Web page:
The tests on alternative theories of gravity have been performed with great accuracies under the solar system experiments and binary pulsar observations [128, 2] and no deviation from GR has been reported so far. The former can probe only the weak field limit of the theory, while the latter can probe the strong field gravity [135] such as the effacement principle and the scalarization [136, 137, 138] in scalar-tensor theory. However, since the typical velocity of the binary component is , the system is not so dynamical. We are here interested in testing GR in the strong and dynamical field regime. The best way to perform these tests in the near future is to use GWs (especially GWs from compact binaries) since they directly contain gravitational information in the strong-field regions. Also, GWs lead to remarkably high precision GR tests in the following sense. Usually, GWs are so weak that they are buried under the detector noises. In order to dig them out from the noises, we need to perform the matched filtering analysis [139, 26]. This is nothing but taking correlations between the observed signals and the template waveforms so that if the former match with the latter, we can extract the signals out of the noises. Therefore, parameter estimations using this matched filtering technique are sensitive to deviations in GW phase since the correlations are remarkably reduced even if the phases between GWs and the templates are different only slightly. Now, it is often the case that alternative theories of gravity modify the phases of GWs from compact binaries (see Fig. 3). Let us say that we observe a signal at a frequency Hz for observation period yr. Then, the number of GW cycles (the number of phases) that we see is roughly . This shows that we would be able to detect the deviations from GR if they modify the phase at least by ! There are many works calculating how accurately we can probe alternative theories of gravity using GWs. (See e.g. Ref. [140] and references therein, and see Refs. [141, 142, 143, 144, 140, 145, 146, 147, 148, 149, 150, 151, 152] for model-independent tests. See Refs. [153, 154, 155, 156, 157] for possible tests on GR using ringdown signals.)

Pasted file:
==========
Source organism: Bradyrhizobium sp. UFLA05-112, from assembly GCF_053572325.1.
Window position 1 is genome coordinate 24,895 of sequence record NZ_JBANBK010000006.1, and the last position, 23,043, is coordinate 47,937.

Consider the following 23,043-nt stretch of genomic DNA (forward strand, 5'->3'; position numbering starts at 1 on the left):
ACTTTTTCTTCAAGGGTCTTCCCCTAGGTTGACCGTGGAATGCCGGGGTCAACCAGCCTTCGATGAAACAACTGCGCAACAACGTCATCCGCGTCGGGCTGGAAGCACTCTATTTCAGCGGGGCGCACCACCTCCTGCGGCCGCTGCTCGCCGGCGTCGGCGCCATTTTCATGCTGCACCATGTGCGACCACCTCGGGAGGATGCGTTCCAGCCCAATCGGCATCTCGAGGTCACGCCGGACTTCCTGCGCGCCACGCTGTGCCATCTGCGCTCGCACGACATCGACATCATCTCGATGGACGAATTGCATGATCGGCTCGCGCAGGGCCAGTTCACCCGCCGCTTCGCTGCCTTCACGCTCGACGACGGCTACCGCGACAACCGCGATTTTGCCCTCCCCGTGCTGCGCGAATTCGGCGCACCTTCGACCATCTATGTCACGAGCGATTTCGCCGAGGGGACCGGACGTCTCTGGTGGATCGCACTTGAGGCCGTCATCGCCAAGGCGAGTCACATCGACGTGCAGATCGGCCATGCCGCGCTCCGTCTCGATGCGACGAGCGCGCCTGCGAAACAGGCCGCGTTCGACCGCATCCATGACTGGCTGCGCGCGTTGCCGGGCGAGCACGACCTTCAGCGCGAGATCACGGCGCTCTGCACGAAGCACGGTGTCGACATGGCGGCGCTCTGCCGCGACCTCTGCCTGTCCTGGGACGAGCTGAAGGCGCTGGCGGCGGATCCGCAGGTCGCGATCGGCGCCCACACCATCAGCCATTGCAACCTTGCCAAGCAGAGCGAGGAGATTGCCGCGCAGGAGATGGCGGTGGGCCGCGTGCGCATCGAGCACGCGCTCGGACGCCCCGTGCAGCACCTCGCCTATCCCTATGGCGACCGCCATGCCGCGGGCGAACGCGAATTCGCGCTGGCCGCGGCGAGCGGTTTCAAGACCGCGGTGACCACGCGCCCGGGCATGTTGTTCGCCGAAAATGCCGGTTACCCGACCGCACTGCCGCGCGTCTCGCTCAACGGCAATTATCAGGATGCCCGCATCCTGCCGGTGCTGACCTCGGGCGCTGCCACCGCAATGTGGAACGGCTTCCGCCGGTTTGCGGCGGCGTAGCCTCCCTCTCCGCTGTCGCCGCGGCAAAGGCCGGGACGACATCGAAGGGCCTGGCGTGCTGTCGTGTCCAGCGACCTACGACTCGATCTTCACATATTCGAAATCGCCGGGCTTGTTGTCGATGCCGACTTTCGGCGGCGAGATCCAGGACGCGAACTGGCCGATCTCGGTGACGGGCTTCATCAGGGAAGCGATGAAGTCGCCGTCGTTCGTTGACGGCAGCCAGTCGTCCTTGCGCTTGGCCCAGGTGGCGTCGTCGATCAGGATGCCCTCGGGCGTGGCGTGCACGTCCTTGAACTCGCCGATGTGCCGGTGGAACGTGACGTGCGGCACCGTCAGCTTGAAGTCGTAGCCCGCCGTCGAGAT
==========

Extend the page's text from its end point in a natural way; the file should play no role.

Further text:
Figure 3: A schematic picture of gravitational waveforms from a compact binary in GR (red thick) and in alternative theories of gravity (blue thin).

Two of the most important characteristics of GR are (i) it has only two tensor gravitational degrees of freedom and (ii) the graviton is massless (in other words, GWs propagate at the speed of light). In this review, we focus on simple extensions of each of the above points by (i) introducing an additional scalar field and (ii) giving a finite mass to graviton.